Thirteen other states have adopted the model, with modifications. The most significant variation among those state models is commission membership, which may include selections from the governor, the legislature, the state bar, or a combination.
The Red Plan: Legislative appointment
Under this plan, the people would nominate or self-nominate judicial candidates when a vacancy occurs, and the General Assembly would appoint one nominee to fill it. The appointee would then serve either for life or until the mandatory retirement age of 72.
South Carolina and Virginia are currently the only states in which the appointing authority is vested in the legislature. While the governor and legislature typically work in tandem to select judges, each serving as a check on the other’s power, this appointment model cuts the governor out of the process.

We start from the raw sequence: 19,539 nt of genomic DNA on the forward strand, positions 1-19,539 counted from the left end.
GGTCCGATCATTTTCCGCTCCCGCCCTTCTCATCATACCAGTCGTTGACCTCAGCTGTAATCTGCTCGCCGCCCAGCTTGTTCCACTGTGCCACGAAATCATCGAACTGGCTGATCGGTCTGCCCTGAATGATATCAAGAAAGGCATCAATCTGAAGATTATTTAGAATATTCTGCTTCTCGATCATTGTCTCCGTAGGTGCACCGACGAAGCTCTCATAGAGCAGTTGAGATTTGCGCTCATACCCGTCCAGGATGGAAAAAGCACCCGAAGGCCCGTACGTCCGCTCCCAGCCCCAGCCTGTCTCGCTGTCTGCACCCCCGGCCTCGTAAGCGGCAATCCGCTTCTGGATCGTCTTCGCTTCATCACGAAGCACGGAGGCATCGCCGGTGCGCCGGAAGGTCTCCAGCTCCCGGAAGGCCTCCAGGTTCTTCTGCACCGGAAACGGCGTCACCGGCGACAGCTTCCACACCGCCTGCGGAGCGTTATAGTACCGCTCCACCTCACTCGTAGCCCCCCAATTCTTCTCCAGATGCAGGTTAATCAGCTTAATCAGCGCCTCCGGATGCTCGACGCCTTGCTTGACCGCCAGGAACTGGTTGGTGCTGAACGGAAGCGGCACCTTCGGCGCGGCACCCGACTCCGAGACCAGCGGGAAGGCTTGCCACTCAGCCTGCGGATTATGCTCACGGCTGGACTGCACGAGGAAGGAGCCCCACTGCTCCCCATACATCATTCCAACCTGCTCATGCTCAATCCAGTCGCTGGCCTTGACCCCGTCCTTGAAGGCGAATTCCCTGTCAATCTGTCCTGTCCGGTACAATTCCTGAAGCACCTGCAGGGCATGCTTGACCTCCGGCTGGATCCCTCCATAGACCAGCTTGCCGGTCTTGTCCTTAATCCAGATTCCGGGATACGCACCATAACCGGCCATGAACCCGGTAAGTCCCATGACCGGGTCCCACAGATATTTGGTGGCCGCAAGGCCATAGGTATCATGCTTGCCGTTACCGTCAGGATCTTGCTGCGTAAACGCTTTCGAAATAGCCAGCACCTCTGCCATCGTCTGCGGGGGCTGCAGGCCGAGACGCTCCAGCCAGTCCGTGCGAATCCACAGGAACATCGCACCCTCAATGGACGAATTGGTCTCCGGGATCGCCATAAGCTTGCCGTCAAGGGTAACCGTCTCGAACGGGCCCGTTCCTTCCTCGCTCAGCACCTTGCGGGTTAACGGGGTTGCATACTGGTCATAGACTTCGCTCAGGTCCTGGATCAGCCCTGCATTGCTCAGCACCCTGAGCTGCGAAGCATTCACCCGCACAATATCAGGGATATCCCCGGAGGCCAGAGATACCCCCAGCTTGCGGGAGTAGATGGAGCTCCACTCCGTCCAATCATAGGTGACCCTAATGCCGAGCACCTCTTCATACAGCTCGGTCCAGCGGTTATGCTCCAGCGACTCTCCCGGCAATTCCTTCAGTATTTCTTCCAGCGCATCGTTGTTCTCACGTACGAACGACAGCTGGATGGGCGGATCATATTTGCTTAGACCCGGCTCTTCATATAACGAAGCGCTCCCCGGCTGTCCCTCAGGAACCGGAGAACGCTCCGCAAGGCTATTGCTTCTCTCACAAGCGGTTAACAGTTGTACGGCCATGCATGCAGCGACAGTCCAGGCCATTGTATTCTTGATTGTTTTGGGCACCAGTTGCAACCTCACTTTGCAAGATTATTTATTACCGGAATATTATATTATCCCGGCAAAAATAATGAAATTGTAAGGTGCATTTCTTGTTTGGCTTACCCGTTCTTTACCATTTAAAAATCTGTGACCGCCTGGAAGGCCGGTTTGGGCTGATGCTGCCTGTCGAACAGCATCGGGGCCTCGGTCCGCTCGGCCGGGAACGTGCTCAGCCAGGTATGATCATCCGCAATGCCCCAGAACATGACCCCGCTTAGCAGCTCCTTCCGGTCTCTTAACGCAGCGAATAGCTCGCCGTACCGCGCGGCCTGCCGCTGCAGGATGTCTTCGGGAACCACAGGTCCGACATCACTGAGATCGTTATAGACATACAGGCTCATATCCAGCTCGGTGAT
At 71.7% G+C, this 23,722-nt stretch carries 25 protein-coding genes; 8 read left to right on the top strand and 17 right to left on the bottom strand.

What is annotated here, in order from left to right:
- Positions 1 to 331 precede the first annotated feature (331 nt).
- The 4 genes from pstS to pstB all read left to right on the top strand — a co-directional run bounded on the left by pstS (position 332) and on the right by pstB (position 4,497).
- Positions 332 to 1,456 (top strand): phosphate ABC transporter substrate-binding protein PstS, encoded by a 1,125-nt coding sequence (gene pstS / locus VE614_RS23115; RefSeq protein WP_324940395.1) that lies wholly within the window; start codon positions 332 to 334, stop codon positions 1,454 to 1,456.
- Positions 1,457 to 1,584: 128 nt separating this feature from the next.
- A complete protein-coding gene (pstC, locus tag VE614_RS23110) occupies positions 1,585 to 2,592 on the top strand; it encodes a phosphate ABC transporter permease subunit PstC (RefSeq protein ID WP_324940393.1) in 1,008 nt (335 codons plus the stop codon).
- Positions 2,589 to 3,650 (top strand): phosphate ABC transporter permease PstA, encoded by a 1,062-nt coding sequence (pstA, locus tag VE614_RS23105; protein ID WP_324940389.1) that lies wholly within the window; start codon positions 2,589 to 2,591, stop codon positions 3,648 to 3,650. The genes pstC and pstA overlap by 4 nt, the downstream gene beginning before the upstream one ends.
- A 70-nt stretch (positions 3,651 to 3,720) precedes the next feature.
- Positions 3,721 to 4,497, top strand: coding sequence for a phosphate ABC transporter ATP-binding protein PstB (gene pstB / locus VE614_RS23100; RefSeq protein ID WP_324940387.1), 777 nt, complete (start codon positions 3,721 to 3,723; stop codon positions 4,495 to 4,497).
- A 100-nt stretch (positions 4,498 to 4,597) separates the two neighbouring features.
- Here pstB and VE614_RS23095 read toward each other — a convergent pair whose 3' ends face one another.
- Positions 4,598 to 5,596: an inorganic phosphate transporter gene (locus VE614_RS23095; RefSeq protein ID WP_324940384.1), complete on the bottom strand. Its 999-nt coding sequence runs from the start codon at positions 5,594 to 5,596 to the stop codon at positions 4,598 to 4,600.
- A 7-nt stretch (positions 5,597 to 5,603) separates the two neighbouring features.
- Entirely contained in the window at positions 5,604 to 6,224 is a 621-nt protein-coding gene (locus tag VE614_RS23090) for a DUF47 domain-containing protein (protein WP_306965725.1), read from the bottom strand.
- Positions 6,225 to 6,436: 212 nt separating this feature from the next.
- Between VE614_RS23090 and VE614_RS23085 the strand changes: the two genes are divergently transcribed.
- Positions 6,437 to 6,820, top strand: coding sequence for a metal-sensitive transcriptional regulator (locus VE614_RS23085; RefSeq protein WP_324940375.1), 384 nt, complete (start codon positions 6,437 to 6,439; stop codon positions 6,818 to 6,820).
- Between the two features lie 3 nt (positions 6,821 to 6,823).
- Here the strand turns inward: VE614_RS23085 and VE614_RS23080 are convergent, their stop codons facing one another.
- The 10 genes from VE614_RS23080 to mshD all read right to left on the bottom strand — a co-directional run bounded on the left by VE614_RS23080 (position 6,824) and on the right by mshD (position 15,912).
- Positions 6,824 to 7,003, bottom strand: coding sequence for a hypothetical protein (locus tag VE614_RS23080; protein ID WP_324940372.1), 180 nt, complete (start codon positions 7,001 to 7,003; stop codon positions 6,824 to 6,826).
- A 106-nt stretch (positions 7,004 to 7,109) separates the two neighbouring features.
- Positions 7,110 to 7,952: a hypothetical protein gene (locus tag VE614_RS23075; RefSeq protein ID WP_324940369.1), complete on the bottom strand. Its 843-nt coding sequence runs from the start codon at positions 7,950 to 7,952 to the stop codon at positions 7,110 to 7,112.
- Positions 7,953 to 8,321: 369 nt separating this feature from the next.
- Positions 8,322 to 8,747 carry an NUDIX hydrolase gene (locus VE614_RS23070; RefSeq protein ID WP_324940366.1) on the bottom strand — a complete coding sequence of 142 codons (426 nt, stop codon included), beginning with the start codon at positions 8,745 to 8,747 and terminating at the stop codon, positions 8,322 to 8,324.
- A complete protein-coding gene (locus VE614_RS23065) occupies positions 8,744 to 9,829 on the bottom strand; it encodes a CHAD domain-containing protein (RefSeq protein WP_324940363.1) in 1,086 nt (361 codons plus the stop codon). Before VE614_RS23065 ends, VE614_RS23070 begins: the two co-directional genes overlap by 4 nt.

Perhaps as a consequence, legislative appointments have been heavily criticized for breeding favoritism, corruption, governmental dysfunction and a lack of judicial independence.
For example, Rhode Island’s General Assembly appointed sitting Speaker of the House Joseph Bevilacqua to the state’s Supreme Court in 1976. Due to his public associations with the mafia, Bevilacqua attracted the attention of state and federal law enforcement, was suspended in 1985, and then vacated his post a year later when threatened with impeachment. Rhode Island eventually abandoned its legislative appointment system in favor of merit selection.
The Purple Plan: “Balanced Judicial Selection”
This plan would also allow the people to nominate or self-nominate candidates, but then becomes more complicated.